The lettings agents’ group Propertymark has told Chancellor Rishi Sunak that unless the private rented sector is overhauled many landlords will quit, rents will rise and there will be a drought of stock.
The organisation, in its formal submission to the Treasury ahead of Sunak’s Budget and spending review later this month, says the rental market is already falling behind on supply, with government policies set to make the situation worse.
The organisation says a recent Mortgage Works survey suggests that 20 per cent of landlords are likely to sell property in the next 12 months citing a combination of tax implications, tenant debt and a backlog in the courts as reasons behind the threatened exodus.
The trade body previously stated that for “most landlords, income from rent makes up 42 per cent of their total gross income, making them highly vulnerable when their tenants build up rent arrears.”
Propertymark says the effect on landlords has been compounded over the pandemic and official government figures show the proportion of private renters in arrears has tripled, from three per cent between April 2019 and March 2020 to nine per cent during November and December 2020.
The trade body warns that if the upward trend in this data continues the number of renters in arrears could reach almost 800,000 by the end of 2021.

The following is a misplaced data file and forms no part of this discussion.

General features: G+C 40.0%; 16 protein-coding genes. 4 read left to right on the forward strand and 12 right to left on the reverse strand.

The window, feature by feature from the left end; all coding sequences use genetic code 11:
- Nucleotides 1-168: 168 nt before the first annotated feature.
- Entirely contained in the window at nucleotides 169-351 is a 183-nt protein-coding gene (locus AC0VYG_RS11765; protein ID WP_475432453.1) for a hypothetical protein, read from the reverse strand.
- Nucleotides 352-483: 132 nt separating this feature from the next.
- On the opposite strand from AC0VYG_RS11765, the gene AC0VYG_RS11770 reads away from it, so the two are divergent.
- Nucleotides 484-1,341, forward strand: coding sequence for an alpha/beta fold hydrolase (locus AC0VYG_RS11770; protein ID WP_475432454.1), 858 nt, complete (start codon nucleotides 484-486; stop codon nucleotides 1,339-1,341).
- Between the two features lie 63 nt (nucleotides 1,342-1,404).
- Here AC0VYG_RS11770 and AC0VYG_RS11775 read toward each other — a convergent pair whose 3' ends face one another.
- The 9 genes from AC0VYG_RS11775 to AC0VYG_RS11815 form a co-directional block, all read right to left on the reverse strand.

Propertymark’s outgoing chief policy adviser Mark Hayward, says: “We are urging the government to look at the bigger picture here. It’s not about propping up landlords but more about doing the right thing for the country as we work to build back better from the devastating effects of the pandemic.”
He continues: “Ultimately the housing system needs to work for everyone, but landlords are being asked to carry too much of the financial burden caused by the pandemic. We are risking good landlords leaving the market.
“The private rented sector supports five million households in the UK and is an important provider of homes against a backdrop of an overwhelmed social housing system.
“However, at the moment, the risks associated with being a landlord are incredibly high and the financial help for tenants and landlords struggling under the weight of accumulated Covid-related debt is inadequate.”